The year to date
The Western Bulldogs sit seventh on the AFL ladder after 14 rounds, far and away exceeding many people’s expectations.
After a tumultuous off-season, things didn’t get much better in the NAB Challenge, losing Tom Liberatore for the season with an ACL injury. However, despite all that was against them, their attacking game style under new coach Luke Beveridge has turned things around for the Dogs.
The Bulldogs are ranked first for tackles and fifth for contested disposals this season: in the absence of their best player in both those areas last season, it is a mark of how good the Bulldogs have been this year. The Dogs have defeated Richmond, West Coast, Adelaide, Sydney and GWS so far this season, with all of those sides bar the Eagles being in the eight when they beat them.
While the Western Bulldogs were granted one of the easier draws of 2015, the teams they have beaten so far this season show that they are deserving of sitting seventh.
The decision to make Robert Murphy the captain of the football club was an outstanding move by Luke Beveridge. Not only has Murphy been in stellar form, but he also leads by example off-field and surely is partly responsible for the sudden turnaround in his side’s form.
On-field, the Dogs have been bolstered by a few middle of the road players who have stepped up in big ways. Easton Wood and Liam Picken in particular have become instrumental to the side, with the former being in All-Australian form.
Luke Dahlhaus has played through the midfield a lot more this season and has been close to the Bulldogs’ best player, averaging 24 disposals per game and six tackles.
At the start of the season, the biggest question mark was on their backline in terms of how it would hold up against the top sides and whether they could find a replacement for Dale Morris. The Bulldogs have shown faith in the likes of Fletcher Roberts and Michael Talia who have stepped up. However, the team pressure up the field and the positioning of rebounding defenders Wood and Murphy have made their jobs easier week to week.
With high performance comes high expectations, and the Bulldogs have dropped a couple of games that they should have won.
Young teams are allowed to make mistakes but they would not have been happy with their losses to Melbourne and St Kilda, with their capitulation against the Saints particularly poor.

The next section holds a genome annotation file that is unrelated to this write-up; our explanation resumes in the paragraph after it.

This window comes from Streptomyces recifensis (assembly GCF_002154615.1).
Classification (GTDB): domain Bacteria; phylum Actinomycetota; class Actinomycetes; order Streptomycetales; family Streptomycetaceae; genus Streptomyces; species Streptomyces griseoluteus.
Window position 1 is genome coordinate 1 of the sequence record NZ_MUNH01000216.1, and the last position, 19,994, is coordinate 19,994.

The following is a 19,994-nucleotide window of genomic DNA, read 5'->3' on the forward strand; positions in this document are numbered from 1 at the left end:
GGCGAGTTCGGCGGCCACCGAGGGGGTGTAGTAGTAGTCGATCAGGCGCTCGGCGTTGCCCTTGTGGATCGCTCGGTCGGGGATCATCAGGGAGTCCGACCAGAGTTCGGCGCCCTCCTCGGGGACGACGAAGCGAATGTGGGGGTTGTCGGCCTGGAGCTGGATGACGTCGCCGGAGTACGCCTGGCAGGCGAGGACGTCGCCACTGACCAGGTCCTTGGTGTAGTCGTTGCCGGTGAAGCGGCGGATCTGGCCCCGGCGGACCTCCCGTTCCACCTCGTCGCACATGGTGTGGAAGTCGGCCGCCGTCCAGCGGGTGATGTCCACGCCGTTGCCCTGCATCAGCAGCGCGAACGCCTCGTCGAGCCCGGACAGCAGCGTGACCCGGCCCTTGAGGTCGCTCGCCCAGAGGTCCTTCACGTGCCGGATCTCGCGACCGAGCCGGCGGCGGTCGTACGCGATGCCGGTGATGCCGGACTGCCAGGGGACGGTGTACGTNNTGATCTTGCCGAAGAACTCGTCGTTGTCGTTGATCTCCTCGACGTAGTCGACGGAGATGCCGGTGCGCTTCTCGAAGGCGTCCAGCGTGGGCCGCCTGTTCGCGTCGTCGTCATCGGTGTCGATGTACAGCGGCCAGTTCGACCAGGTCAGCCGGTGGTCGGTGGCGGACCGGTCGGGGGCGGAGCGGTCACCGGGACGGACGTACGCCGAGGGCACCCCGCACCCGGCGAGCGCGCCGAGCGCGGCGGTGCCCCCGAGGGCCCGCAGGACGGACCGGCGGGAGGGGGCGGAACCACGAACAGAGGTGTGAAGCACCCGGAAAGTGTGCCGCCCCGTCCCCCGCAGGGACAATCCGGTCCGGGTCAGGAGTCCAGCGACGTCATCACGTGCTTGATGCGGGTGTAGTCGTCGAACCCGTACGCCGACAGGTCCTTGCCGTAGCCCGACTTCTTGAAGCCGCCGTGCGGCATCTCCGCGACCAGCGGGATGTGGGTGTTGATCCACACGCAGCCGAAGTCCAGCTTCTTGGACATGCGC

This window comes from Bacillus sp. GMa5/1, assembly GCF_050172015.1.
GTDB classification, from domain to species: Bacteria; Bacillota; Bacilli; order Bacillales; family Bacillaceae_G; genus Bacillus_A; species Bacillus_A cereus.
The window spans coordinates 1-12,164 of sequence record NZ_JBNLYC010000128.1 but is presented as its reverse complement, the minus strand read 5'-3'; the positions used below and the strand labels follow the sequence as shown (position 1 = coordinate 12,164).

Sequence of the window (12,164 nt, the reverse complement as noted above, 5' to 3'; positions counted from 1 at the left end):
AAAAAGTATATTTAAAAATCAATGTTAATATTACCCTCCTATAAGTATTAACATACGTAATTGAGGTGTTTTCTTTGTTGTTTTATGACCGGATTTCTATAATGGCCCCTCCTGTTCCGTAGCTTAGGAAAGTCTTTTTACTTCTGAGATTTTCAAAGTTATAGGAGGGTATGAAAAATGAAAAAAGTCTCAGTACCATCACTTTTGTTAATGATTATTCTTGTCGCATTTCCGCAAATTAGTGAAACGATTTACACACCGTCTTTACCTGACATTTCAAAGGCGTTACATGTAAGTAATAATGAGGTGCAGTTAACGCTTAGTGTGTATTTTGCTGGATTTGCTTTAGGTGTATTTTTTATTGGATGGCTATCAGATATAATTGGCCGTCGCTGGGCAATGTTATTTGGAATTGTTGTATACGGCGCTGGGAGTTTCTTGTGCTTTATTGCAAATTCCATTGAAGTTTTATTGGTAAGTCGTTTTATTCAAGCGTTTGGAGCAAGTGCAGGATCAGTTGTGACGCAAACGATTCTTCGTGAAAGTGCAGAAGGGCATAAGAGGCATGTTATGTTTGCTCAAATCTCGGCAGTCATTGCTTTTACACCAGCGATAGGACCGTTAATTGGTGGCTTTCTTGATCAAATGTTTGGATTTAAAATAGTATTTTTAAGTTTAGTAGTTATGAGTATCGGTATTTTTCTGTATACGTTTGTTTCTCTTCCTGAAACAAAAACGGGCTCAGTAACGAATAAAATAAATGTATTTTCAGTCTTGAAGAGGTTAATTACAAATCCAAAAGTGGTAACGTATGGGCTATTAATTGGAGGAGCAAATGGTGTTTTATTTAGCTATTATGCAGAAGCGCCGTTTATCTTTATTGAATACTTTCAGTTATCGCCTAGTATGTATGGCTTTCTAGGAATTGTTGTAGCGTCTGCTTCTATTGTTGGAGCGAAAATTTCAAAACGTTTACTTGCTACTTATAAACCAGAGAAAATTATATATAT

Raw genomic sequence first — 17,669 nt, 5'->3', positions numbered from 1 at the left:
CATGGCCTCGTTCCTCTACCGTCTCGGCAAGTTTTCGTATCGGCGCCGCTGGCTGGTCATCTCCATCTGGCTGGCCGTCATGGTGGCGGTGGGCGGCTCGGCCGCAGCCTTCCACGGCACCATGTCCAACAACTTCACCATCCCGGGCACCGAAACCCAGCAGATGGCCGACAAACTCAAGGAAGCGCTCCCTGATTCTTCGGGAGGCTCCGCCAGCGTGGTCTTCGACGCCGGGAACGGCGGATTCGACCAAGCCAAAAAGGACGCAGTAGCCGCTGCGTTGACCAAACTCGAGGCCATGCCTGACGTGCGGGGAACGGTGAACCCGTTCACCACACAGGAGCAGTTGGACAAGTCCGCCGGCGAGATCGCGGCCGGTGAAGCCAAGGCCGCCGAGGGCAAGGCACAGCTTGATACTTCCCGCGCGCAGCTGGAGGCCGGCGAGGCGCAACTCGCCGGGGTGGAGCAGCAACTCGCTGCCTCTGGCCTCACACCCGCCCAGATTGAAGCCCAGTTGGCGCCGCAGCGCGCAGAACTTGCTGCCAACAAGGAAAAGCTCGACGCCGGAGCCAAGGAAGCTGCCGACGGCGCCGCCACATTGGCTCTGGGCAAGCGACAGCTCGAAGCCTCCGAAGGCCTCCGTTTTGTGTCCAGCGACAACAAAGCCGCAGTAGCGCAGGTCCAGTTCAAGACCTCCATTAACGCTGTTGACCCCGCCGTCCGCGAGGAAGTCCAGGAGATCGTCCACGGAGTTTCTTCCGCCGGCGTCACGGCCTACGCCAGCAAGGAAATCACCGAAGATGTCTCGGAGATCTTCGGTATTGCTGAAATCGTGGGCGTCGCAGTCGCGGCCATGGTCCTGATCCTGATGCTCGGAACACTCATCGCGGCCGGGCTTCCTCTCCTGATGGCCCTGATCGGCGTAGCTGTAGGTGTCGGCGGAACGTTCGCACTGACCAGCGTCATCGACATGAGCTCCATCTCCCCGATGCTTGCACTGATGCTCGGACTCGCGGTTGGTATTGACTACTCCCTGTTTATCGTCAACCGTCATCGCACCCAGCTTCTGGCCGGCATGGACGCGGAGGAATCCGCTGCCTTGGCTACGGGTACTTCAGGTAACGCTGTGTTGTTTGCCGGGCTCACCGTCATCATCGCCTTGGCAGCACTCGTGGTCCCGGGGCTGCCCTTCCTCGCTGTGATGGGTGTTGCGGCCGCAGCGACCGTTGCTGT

Some may perceive Tom Boyd’s start to the year as a negative, with the key forward averaging just over a goal per game so far. However, despite his hefty salary, Boyd was never going to become a 50 goal a year forward straight away, and he needs to be given time to develop.
Clearly, there haven’t been too many negatives for the Bulldogs this season: the major blemishes so far are the serious knee injuries to young stars Tom Liberatore and Clay Smith, who unfortunately succumbed to the injury for a third time.
Where to from here
The plan now for the Bulldogs must be to make the finals. If they can squeeze into seventh or eighth and give their young side a taste of the big stage, it will do them the world of good.
This season has shown that anything can happen and nothing is certain, but if the Bulldogs win the vast majority of their games against Port Adelaide, Geelong, Melbourne, Essendon and Gold Coast, they could sit on 13 wins which should be enough to get them into the top eight.
They will start favourites in most of – if not all – of those games, and considering the position they’ve put themselves in at the half way point of the season, they should be pushing themselves towards finals as much as possible.
Even if the Bulldogs fall just short, which is very possible in such an even season, they can be proud of their improvements in 2015 despite all the apparent off-season drama preceding it.
You can follow Nic on Twitter: @FeathertopDT